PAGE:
Dock shutdown fuels Ala Wai dispute

Ala Wai dock dispute
Bruce Lenkeit
Bruce Lenkeit
Edward Underwood
Edward Underwood
Richard Ally
Richard Ally

HONOLULU (HawaiiNewsNow) - Tenants at the Ala Wai Boat Harbor are in an uproar over the temporary shutdown of its only fueling dock.

Magic Island Petroleum says it will no longer provide fuel for hundreds of boaters as of March 15, to make way for a $24 million dollar harbor facelift. Many blame the state for lack of planning and are circulating a petition to stop the deal.

"They don't care what the boaters needs are," said longtime tenant Bruce Lenkeit. "They're just looking to make a dollar any way they can."

As a result of the shutdown, boaters will have to travel all the way to Keehi Lagoon to refuel or will have to rely on service from fueling trucks hired by the state, which will only operate about four days a week.

The state says it also was caught off guard by Magic Island's decision to shut down so soon. It said it had expected the company to continue until a new fueling dock would be built.

"We got a 15-day notice that they were going to shut down fueling operations and a 30-day notice they were going to vacate the premises so we've been scrambling since then to find a provider for fuel," said Edward Underwood, state boating division chief.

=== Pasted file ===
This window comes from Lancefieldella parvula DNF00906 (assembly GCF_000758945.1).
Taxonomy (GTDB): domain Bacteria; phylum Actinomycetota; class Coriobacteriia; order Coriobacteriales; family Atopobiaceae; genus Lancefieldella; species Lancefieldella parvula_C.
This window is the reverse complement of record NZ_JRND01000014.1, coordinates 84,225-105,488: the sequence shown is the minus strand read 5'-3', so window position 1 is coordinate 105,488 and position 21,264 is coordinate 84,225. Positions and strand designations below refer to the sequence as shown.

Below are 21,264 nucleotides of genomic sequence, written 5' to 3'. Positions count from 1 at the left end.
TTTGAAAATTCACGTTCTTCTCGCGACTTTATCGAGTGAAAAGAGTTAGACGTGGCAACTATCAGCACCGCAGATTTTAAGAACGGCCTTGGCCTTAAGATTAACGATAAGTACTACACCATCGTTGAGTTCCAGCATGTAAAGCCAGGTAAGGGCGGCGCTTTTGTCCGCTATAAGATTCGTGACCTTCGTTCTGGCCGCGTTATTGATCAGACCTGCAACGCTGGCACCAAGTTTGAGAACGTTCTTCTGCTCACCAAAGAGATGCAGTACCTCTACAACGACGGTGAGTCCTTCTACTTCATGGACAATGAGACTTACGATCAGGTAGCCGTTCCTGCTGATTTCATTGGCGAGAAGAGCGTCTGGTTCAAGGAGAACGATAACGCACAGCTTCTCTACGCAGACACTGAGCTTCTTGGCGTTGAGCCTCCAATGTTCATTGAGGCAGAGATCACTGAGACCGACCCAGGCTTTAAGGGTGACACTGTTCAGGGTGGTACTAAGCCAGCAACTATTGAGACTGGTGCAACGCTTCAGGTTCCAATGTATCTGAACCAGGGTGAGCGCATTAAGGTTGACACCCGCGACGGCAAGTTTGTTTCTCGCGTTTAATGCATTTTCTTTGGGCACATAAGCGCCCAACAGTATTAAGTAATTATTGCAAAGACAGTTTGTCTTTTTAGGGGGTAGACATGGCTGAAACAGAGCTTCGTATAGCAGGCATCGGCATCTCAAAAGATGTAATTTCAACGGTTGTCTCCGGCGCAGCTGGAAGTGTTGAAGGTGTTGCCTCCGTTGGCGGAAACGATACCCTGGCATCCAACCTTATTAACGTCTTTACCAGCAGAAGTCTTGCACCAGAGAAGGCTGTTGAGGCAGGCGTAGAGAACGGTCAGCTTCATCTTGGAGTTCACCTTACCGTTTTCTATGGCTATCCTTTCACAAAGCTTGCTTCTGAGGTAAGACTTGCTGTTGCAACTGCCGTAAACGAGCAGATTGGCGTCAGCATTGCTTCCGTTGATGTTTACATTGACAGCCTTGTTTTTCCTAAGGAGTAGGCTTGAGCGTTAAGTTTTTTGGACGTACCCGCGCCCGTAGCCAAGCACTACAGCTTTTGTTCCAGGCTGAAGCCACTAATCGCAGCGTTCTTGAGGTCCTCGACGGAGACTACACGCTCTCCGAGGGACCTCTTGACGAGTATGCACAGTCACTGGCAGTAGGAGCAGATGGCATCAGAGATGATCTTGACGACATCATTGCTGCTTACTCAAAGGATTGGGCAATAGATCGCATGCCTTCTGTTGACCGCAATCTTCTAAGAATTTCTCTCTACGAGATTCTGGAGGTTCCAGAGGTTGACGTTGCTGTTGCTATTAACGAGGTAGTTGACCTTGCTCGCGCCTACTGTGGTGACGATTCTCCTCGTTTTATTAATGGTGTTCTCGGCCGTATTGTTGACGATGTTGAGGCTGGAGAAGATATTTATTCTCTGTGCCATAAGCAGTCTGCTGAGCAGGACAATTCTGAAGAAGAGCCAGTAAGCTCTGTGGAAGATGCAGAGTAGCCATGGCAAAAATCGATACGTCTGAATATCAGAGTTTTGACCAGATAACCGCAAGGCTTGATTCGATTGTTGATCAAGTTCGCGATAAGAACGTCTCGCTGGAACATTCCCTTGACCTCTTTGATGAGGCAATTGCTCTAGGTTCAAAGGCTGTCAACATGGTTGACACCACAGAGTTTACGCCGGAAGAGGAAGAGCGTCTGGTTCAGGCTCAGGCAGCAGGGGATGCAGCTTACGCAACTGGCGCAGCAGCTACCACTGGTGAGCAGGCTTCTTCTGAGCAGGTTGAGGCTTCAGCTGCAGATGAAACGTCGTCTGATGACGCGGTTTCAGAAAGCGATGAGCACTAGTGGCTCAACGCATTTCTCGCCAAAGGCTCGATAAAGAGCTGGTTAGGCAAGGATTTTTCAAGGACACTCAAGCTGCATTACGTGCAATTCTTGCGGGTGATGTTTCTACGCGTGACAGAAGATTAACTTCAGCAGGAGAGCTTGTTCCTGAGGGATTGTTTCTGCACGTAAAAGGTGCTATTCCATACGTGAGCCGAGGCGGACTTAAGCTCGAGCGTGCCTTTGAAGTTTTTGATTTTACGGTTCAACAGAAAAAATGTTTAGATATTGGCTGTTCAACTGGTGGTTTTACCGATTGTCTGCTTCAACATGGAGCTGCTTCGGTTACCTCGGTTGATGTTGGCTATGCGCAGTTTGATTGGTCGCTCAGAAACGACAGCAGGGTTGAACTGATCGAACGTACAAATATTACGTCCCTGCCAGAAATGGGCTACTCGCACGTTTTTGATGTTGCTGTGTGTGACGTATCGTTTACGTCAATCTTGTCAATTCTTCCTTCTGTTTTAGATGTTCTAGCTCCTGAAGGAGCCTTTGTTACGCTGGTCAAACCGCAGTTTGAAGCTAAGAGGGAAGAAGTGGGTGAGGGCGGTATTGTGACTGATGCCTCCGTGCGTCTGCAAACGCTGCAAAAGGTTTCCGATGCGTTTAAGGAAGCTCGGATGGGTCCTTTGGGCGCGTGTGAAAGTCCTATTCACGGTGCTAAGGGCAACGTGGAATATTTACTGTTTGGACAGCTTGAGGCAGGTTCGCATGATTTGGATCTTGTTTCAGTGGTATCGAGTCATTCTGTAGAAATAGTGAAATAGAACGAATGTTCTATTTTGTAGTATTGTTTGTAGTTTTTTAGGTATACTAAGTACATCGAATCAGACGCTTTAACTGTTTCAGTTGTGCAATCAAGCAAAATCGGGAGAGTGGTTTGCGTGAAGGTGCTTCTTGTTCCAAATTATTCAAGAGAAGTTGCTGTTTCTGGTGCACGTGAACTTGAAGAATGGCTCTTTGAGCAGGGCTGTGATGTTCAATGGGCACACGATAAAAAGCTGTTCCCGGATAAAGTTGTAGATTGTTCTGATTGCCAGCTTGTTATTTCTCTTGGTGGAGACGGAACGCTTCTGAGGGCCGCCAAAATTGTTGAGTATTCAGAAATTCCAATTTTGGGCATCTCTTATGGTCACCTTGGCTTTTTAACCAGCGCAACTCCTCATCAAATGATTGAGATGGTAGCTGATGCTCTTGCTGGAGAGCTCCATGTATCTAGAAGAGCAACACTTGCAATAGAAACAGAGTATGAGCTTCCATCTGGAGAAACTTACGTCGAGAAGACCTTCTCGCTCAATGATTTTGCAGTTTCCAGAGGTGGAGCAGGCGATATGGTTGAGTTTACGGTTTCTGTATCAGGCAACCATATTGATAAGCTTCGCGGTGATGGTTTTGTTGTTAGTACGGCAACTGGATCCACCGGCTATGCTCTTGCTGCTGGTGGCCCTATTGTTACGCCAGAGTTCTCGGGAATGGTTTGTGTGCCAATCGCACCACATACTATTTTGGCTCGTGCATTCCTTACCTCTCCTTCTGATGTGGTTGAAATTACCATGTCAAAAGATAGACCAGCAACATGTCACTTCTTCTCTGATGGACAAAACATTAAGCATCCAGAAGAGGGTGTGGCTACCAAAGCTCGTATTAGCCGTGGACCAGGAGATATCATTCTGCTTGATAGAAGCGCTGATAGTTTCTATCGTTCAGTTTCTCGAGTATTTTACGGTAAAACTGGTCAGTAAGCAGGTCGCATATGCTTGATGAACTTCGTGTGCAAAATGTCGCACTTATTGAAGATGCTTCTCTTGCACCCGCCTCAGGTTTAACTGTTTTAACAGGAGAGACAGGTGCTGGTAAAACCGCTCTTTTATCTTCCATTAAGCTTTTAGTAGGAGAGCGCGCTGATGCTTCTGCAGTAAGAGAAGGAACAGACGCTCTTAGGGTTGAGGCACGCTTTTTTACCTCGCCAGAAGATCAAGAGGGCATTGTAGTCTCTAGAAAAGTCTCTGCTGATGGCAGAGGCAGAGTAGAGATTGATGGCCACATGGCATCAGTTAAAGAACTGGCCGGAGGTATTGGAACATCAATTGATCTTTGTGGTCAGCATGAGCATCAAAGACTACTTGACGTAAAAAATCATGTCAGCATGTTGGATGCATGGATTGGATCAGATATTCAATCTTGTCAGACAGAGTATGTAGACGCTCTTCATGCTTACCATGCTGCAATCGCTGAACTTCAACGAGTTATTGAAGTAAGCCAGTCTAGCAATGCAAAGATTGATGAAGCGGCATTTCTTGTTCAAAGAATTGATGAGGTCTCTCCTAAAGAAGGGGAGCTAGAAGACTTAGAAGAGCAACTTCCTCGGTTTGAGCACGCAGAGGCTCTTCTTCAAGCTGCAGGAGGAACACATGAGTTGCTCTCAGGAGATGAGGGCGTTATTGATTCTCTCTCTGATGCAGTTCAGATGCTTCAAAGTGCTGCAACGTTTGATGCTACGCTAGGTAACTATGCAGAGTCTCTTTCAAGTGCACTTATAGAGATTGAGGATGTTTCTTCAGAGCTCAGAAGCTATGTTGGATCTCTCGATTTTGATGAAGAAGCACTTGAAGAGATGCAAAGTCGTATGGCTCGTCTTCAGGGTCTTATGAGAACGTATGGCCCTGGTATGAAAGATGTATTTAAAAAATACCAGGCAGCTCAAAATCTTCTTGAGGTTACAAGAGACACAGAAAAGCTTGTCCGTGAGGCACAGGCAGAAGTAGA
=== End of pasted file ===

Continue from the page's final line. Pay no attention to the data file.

The state says it is close to finalizing a deal with a vendor to provide a fuel truck for the harbor but service will likely be for just four days a week and not seven-days a week as it is now.

The temporary trucks will likely be in place until September. That's when developer Honey Bee USA expects to complete construction of its new fueling station.

The redevelopment project, dubbed Waikiki Landing, is the first major facelift at the boat harbor in 45 years.

The project will include a wedding chapel, retail stores and restaurants. The state says the commercial operations will help subsidize the fuel station and planned boatyard repair site, which are expected to lose money.

But boaters say they are incensed that a vital fuel line is being cut to make way for a wedding chapel. Others believe that the project will mean a loss of community.

"It's like a meeting place. It's a good place to sit down eat lunch and do my laundry. I'm going to miss this place," said longtime tenant Richard Ally.

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